A classic example of technical debt is the Year 2000 problem. Many software developers in the 1960s and 1970s chose to save precious memory by storing dates as two digits: “73” instead of “1973.” The practice continued for years, even as memory prices declined. Many of those programs became embedded into the operational business and stayed in use far longer than anyone had expected. As the year 2000 approached, thousands of businesses and government agencies realized that date calculations would fail at a massive scale and so undertook a frenzied clean-up effort. Addressing the Y2K problem is estimated to have cost $100 billion.
Technical debt isn’t limited to software, though. For example, a best practice in cybersecurity is to grant file permissions to roles within the organization rather than to individuals. Suppose an administrative assistant gets approval from his boss to gain temporary access to sensitive documents that he wouldn’t ordinarily be authorized to see. If the IT organization grants the exception and fails to revoke it later, it has granted permanent access to sensitive documents to an account that could eventually become compromised and present a vulnerability.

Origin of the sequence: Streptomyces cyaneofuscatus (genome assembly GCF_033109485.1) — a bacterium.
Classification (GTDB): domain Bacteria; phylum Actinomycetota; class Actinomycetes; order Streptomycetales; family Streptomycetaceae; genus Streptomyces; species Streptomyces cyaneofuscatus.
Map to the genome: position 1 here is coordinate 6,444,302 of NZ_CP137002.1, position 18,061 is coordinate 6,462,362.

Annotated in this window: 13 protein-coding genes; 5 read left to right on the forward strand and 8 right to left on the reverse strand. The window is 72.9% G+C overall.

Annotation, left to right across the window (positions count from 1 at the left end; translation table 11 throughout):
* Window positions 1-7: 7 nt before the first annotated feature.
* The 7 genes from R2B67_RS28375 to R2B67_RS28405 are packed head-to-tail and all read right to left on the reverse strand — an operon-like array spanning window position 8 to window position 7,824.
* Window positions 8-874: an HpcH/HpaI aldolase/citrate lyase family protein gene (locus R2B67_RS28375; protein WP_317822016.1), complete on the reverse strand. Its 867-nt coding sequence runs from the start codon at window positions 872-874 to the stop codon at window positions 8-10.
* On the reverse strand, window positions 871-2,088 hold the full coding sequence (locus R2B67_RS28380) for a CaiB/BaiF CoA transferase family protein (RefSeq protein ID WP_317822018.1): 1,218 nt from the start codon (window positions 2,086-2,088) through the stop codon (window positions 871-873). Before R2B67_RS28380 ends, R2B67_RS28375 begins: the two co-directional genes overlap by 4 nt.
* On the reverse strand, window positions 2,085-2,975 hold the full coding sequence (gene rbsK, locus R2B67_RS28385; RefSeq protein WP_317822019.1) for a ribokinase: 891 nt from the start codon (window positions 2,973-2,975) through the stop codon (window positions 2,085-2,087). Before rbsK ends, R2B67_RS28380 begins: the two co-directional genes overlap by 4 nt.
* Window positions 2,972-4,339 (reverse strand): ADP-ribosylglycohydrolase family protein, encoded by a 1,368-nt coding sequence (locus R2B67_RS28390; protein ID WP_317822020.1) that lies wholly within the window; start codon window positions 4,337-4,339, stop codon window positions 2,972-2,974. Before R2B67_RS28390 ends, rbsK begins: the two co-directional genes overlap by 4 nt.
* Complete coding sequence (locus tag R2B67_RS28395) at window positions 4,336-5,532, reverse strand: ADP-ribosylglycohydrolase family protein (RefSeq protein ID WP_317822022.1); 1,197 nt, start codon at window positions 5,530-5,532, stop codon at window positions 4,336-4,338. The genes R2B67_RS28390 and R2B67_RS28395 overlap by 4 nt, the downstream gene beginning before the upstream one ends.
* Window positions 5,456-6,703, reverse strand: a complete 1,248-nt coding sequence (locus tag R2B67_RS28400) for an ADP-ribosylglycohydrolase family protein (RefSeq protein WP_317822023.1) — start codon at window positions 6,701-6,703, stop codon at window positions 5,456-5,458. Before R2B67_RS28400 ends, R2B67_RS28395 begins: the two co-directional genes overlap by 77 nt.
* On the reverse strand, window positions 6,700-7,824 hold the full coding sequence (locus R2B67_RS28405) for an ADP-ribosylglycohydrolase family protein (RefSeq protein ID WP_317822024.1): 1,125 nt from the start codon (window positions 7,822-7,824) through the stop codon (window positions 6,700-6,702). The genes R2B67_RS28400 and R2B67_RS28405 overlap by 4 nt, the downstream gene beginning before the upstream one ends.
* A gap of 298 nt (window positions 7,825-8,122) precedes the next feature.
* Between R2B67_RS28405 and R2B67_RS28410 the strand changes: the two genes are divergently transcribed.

What are the downfalls of technical debt?
If short-term fixes are refactored quickly and developers know how to handle technical debt, there is little downside to accruing technical debt. There may even be benefits, as it can enable a business to respond quickly to opportunities or problems.
The risk grows when debts are layered on top of each other. Quick fixes may be poorly documented or not documented at all, and when the people who performed the quick fixes leave, the company may have no one who knows how the code is supposed to work—or even that the quick fixes exist. Enhancements or changes can create unintended conflicts that cause programs to fail or run slowly. Innovation slows as organizations fail to make improvements out of fear that change will break the application.